The other day, just as I started an introductory meeting with a client, the doorbell rang, a delivery hit my front porch with a thump and my dog started his “there’s a delivery! there’s a delivery! there’s a delivery!” barking routine.
I quickly hit my “mute” button and tried to pretend that I was in the minimalist office space that I have cleverly created with an abstract painting centred behind me and the silk orchid on my credenza.
I was a bit embarrassed at this intrusion of real life into a business meeting. My illusion of professionalism had been shattered.
But an amazing thing happened. The client asked me “What kind of dog do you have? “ Just like that we had an instant bond. We discovered that we both had the very smart but very noisy combo of Standard Poodle and Australian Shepard. Our quick trip into the world of dogs and how they have made the COVID era bearable got us into an easy and comfortable conversation.
It made me realize that these days I consciously make sure that people see only the narrow slice of me that Zoom allows. I wondered what would happen if I let people see the wider view?
What would they think if they could see that the shelves on my book case hold some of my favourite historical fiction reads like “The Gown” or absorbing mysteries like “Push”?
What about a glimpse of my favourite picture of my my dad? He’s laughing out of the frame waggling his fingers in the air to amuse my kids.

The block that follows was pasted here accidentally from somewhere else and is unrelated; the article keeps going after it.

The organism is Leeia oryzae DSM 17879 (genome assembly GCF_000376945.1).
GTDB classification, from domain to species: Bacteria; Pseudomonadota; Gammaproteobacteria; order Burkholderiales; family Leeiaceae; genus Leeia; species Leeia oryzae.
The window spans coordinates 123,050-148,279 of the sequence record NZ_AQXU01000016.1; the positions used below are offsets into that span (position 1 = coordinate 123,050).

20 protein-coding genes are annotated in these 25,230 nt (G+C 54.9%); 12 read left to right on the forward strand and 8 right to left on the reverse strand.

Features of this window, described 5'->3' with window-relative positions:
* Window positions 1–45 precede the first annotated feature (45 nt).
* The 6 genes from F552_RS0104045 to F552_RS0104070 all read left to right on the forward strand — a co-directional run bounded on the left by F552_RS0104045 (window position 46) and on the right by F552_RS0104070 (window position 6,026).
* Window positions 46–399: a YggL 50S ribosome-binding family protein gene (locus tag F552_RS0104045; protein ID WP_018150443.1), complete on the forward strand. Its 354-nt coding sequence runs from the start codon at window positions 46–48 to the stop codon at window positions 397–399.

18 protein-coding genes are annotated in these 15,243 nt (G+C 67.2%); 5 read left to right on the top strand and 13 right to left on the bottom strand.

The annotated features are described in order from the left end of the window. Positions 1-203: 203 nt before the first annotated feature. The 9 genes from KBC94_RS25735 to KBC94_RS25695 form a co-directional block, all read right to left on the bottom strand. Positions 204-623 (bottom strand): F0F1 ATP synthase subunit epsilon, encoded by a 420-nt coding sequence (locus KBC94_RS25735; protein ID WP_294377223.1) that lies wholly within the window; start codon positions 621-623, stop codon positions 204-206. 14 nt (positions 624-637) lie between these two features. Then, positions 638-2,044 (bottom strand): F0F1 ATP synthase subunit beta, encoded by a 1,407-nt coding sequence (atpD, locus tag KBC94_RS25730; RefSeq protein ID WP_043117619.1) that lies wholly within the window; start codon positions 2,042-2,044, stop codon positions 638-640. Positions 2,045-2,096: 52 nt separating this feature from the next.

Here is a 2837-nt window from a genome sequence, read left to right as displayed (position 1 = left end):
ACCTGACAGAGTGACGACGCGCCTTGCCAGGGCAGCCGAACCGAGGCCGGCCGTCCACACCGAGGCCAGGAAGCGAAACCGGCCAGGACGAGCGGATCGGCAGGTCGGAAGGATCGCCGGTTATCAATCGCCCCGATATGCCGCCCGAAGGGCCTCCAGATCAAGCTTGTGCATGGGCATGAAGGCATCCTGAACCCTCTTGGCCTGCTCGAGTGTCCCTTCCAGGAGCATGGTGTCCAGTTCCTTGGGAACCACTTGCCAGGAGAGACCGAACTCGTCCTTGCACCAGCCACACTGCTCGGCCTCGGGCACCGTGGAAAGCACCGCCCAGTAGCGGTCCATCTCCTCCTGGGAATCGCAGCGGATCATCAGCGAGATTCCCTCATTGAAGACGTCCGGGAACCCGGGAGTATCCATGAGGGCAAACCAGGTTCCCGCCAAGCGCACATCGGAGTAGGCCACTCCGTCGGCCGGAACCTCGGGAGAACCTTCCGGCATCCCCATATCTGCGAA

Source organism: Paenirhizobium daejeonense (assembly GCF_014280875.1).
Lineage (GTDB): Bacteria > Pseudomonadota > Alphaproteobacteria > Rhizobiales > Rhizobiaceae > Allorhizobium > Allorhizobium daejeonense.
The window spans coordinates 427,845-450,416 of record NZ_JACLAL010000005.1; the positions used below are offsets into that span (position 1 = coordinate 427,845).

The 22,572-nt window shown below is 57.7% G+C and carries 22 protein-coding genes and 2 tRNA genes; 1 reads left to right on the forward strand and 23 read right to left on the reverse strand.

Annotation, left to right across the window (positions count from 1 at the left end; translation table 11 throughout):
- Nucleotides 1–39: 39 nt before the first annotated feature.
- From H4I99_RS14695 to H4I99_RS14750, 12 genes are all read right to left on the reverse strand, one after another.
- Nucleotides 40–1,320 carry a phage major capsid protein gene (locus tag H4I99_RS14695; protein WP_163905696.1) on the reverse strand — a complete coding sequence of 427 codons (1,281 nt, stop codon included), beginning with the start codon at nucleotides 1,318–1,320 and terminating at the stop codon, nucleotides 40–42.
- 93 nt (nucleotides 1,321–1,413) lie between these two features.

Or if they knew that below the waist I am wearing leggings and Birkenstocks and my dog has his big shaggy head on my feet. What would they think?
Perhaps we are using the narrow focus of our cameras as a different way to “suit up” to portray our professional selves, just like we used to don a good structured jacket and crisp white shirt and red lipstick before we gave an important presentation.
Why are we so reluctant to show our true selves?
In her amazing Ted Talk called “10 Ways to have a Better Conversation” Celeste Headlee says : “People are interested in YOU. They care about what you like, and what you have in common.” Yet those are the parts of us that we hide just beyond the frame of our cameras.
I believe that if we give people a wider view and a better glimpse of our real lives we can build stronger bonds more easily and naturally. I think that this is more important than ever before as we all seek out more natural ways of connecting in an unnatural time.
No one has ever asked me about my staged office. not about the painting and not about my silk orchid. But that chat about my dog helped me gain a new client and made me realize that it’s ok to be real.
What can you do to widen the view that others have of you?
This question becomes even more important as we start to think about returning to office life. What will we bring with us from this period of working remotely?